Strategy = Execution
Keep the Minimum Viable Product as concise as possible
In your search for a breakthrough value proposition for your customers, you need to make your Minimum Viable Product (MVP)—the first product or service you are going to put to the test—as concise as possible. Focus on the bare necessities, the essence. Guard against overcomplication, as I explained in Strategy = Execution (2020).
Minimum Viable Product is a term borrowed from the world of digital innovation. Since then, new concepts have been coined, like Minimum Awesome Product (MAP) and Minimum Viable Experience (MVE), which focus on the first customer experience you’re striving for rather than the first functionality you want to offer. However, this blog focuses on the basic notion of the MVP, which has since made its way into the realm of strategy execution in well-established businesses.
The word minimum is there for a reason. Note that minimum does not mean sub-par. Instead, it means designing a high-quality product for a narrowly defined goal and a manageable scope, and getting it ready for execution. It’s meant to bring about the minimum necessary customer experience, goals and functionalities. Don’t forget the 80/20 rule: 80% of the consequences come from 20% of the causes.
Building Block 6: Breakthrough
Let me walk you through the process. You’ve arrived at Building Block 6 of the model that I describe in my book Strategy = Execution. At this point, you’re looking to find a breakthrough customer value proposition. You’ve identified the customer processes and possible solutions that might lead to a breakthrough. Mind you, exhaustiveness is not your goal right now. You need to find solutions that have the biggest impact on your goals, make the biggest difference and can therefore lead to a breakthrough.
It makes sense for you to look for solutions in digital innovation. ‘Give your customers what they will want later’, is something I often tell my clients. Digital innovation enables you to radically change and improve how you anticipate existing and latent customer needs. My book Strategy = Execution includes a checklist for this. You need to identify the levers that digital innovation gives you to create a unique value proposition. The key is to improve not only how you meet existing customer needs, but also how you are going to meet hidden or future needs—as strange as that may sound.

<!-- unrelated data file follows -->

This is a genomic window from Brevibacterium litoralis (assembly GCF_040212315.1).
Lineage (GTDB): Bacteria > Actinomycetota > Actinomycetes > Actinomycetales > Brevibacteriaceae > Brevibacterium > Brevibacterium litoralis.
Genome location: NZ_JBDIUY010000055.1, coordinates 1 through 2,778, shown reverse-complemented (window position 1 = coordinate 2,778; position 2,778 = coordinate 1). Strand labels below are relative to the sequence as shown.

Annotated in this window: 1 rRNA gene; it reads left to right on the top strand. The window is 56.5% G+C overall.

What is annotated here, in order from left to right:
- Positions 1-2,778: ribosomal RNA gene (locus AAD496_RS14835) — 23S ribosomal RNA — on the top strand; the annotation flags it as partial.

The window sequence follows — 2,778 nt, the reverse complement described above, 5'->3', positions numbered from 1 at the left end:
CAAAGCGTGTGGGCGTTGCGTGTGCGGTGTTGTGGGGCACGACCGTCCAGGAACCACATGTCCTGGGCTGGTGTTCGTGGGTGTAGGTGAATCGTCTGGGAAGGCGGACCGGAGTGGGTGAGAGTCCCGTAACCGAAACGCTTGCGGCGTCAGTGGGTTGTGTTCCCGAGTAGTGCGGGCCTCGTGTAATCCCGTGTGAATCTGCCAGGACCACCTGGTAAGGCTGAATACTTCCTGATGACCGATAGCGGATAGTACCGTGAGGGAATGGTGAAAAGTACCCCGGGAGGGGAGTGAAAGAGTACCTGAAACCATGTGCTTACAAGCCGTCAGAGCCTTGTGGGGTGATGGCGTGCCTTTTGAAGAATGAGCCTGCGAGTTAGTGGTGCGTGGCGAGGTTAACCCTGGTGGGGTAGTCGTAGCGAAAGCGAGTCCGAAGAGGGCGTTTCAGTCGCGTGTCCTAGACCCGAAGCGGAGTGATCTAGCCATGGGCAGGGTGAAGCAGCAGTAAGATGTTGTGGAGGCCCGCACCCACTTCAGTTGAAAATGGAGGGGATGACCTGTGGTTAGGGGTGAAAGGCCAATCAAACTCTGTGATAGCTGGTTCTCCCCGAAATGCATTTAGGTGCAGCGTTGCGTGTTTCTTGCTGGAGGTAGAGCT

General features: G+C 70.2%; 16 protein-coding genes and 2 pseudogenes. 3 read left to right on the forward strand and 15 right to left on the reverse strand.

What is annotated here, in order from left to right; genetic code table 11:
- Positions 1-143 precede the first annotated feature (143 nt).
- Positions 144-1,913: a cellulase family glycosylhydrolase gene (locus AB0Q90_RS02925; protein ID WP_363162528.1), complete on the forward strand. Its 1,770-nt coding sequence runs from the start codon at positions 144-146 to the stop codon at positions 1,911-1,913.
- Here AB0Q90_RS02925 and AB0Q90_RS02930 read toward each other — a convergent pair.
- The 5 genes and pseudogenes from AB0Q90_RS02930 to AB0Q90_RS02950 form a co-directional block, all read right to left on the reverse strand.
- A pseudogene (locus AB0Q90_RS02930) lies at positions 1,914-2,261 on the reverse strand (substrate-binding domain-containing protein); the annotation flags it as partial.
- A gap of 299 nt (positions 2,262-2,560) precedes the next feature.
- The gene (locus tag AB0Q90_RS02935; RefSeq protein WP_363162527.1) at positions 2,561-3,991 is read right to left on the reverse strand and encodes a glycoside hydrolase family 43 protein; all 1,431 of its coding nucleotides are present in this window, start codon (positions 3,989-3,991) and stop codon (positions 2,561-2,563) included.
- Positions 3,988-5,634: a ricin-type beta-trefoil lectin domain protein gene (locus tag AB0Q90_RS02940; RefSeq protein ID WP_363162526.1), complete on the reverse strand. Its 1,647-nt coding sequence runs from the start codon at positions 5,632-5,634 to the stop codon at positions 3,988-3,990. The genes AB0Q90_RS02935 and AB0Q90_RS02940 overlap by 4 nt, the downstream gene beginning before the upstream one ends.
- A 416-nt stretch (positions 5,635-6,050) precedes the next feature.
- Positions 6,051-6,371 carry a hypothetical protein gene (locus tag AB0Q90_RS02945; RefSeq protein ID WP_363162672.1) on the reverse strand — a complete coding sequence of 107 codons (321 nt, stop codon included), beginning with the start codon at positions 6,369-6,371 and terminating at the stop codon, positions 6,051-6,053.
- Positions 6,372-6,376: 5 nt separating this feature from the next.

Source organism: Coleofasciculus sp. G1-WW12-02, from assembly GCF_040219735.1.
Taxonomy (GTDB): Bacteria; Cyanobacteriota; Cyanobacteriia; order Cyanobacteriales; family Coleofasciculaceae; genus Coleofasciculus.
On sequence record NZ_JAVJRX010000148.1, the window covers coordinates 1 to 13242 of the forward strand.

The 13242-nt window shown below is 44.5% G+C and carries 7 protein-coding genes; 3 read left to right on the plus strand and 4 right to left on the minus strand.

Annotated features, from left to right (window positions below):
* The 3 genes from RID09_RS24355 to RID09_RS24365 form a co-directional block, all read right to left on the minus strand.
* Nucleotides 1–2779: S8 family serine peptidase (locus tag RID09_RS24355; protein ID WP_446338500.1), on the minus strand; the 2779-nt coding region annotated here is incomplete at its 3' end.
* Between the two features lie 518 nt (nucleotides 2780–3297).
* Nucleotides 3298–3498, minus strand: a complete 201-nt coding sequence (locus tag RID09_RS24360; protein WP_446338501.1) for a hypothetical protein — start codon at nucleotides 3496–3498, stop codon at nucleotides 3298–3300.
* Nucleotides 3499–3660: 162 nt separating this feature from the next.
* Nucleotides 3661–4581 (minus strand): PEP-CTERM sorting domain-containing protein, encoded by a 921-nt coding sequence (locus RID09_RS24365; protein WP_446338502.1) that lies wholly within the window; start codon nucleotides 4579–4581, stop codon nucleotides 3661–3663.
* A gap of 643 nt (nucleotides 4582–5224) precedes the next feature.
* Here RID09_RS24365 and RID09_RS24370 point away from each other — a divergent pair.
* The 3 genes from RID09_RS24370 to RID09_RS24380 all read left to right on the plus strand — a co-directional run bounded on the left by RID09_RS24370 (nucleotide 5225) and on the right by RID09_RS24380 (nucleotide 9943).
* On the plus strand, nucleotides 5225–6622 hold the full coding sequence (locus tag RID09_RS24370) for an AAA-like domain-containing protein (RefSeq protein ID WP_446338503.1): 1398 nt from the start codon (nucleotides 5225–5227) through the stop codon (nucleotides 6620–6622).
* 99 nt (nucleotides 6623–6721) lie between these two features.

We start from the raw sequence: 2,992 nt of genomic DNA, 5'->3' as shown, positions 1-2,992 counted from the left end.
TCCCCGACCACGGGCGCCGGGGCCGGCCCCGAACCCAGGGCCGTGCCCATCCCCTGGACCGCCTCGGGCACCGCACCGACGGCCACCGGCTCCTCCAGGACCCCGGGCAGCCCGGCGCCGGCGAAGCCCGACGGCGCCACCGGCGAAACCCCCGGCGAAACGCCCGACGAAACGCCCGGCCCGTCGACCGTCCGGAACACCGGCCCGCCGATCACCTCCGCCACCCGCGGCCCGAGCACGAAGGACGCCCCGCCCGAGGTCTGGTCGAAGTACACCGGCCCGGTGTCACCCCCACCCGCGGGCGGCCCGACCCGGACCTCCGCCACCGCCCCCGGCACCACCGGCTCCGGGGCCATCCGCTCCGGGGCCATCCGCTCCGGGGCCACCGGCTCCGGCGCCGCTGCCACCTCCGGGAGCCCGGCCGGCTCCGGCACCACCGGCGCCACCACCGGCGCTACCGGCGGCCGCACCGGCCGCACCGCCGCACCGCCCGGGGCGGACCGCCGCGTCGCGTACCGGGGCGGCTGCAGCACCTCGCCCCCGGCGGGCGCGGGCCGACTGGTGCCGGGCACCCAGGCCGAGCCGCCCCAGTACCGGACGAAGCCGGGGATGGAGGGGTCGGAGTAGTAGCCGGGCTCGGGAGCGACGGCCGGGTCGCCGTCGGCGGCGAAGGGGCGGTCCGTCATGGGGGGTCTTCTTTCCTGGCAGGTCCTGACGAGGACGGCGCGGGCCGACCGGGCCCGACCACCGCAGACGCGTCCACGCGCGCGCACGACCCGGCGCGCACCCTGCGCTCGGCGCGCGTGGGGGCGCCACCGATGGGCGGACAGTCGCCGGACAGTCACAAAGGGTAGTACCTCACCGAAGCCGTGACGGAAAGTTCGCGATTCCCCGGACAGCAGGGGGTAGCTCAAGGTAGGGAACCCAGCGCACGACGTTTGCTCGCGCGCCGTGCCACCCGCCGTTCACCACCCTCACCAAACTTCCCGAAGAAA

A logical customer journey
How do you go about that? Customer Journey Mapping has been around for a long time, but its popularity has rapidly increased since the advent of digital innovation. Customer journey mapping helps you put yourself in your customers’ shoes and stay there. The key advantages of this method are that it gives customers top priority, helps to identify latent customer needs and hence opportunities for growth, while also identifying potential synergies between (digital) channels. In addition, its highly visual nature makes it simple and easy to explain. Customers find it just as recognizable as employees do, which is always helpful in strategy execution.
Redesigning key processes
Your next step is to redesign the key processes you can leverage to achieve your goals. These can help you make a breakthrough to a new way of working. To this end, you can use timeless principles such as eliminating non-value adding steps; introducing pro-activeness (‘laying the groundwork before you start building’); integrating preceding and subsequent processes; preventing peak production, or designing counter-cyclically; segmenting and differentiating; and automating standardizable process steps.
But keep it simple. Normally, any new operating procedure will also require you to adapt other, existing procedures. Processes are like algae: they grow, but they never shrink. That’s why you should simplify every project, be it existing or new. Because no matter how creative or brilliant the design, it will tend to be overly complex rather than too simple. If you’d like to learn more about integrating creativity into a process under time pressure, please read my blog post titled The Methodology of Creativity.
Single goal, single theme
To recap, in designing your MVP, you need to limit your product to a single goal and a single theme. Don’t develop anything beyond what you need to start the first wave of execution. You want to keep it concise and agile. After all, you have only five weeks. Your initiative as a whole may have three goals and involve five processes. But remember, 80% of the consequences come from 20% of the causes. I know this rule is not set in stone, but trust me, it applies to most cases: 80% of complaints are lodged by 20% of your customers, just as 80% of your profits are generated by 20% of your customers. So, in designing your MVP, you’ll want to focus on the 20% of the functionality with the most impact on the desired customer experience and goals.
Test your business case
Alright, so you’ve set your goals, done your analysis, and decided what solutions will get the job done. Creativity alone no longer cuts it: it’s time to test and validate the business case. In other words, to add metrics to the design. You need to define what you’re going to measure during execution, and how. That’s a tough one, because you need to find a way to measure execution in isolation in order to get a clean reading. Where do you draw the line between direct and indirect effects?
Focus on value creation and achieving your goals. In other words, prioritize by value and urgency. Anything that doesn’t contribute directly to value creation or goal achievement can be dealt with in later waves. That’s how you ensure you eventually get around to every idea, which is important because ideas without follow-up just use up valuable brain capacity.
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